You can help give kids the tools they need to calm down and treat their peers more gently.

  • Move the child to a safe, quiet spot so she can calm down. Encourage her to take slow, deep breaths—in through the nose, out through the mouth.
  • Remind him to use his words, not his fists. Give him some clear, simple rules, like “Tell, don’t touch,” or “Say it with words.”
  • After she calms down, brainstorm together other ways she could have dealt with the problem. Ask her how the other child might feel.
  • Encourage him to own his behavior and give a true apology to the person he has hurt. Then reassure him that everyone makes mistakes, and help him to move on. Praise any efforts to make things right.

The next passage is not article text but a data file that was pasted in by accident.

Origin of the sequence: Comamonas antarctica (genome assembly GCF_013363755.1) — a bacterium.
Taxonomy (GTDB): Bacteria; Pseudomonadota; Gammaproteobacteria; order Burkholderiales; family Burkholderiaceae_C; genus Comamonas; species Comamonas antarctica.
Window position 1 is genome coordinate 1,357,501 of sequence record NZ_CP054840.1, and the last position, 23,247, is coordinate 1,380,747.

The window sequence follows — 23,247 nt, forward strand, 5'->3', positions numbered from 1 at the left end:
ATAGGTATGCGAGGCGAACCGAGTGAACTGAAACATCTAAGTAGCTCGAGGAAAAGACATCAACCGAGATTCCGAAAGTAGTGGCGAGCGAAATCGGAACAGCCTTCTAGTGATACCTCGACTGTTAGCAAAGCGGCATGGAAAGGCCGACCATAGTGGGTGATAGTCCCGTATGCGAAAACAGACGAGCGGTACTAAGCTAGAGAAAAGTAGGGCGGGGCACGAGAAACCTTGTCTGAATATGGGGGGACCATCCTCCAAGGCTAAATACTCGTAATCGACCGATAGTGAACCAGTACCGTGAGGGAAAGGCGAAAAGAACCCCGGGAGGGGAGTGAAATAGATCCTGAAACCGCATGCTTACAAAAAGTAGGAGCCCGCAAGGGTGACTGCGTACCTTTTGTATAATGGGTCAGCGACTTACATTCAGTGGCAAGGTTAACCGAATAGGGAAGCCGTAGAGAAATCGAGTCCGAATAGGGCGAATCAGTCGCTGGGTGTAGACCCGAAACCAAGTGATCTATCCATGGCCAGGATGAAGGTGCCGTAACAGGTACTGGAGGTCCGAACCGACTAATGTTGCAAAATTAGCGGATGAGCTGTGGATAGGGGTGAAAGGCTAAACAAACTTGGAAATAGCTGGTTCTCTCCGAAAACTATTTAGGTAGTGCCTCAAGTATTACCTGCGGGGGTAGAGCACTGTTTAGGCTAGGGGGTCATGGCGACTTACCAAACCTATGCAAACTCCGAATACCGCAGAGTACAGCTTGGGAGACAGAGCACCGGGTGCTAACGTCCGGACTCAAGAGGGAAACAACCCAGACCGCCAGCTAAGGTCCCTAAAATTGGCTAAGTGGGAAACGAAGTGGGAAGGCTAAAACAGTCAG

If “mean behavior” becomes “bullying”:

  • An adult should step in right away. Bullying may be a sign that the child is struggling with big feelings that need to be explored and discussed so that the behavior can be stopped.
  • Make sure other children know that when they see bullying, they should tell an adult and ask for help. Let the child who is being bullied know it is not her fault and she can move away: “I don’t like the way you’re acting. I’m going to play with someone else.”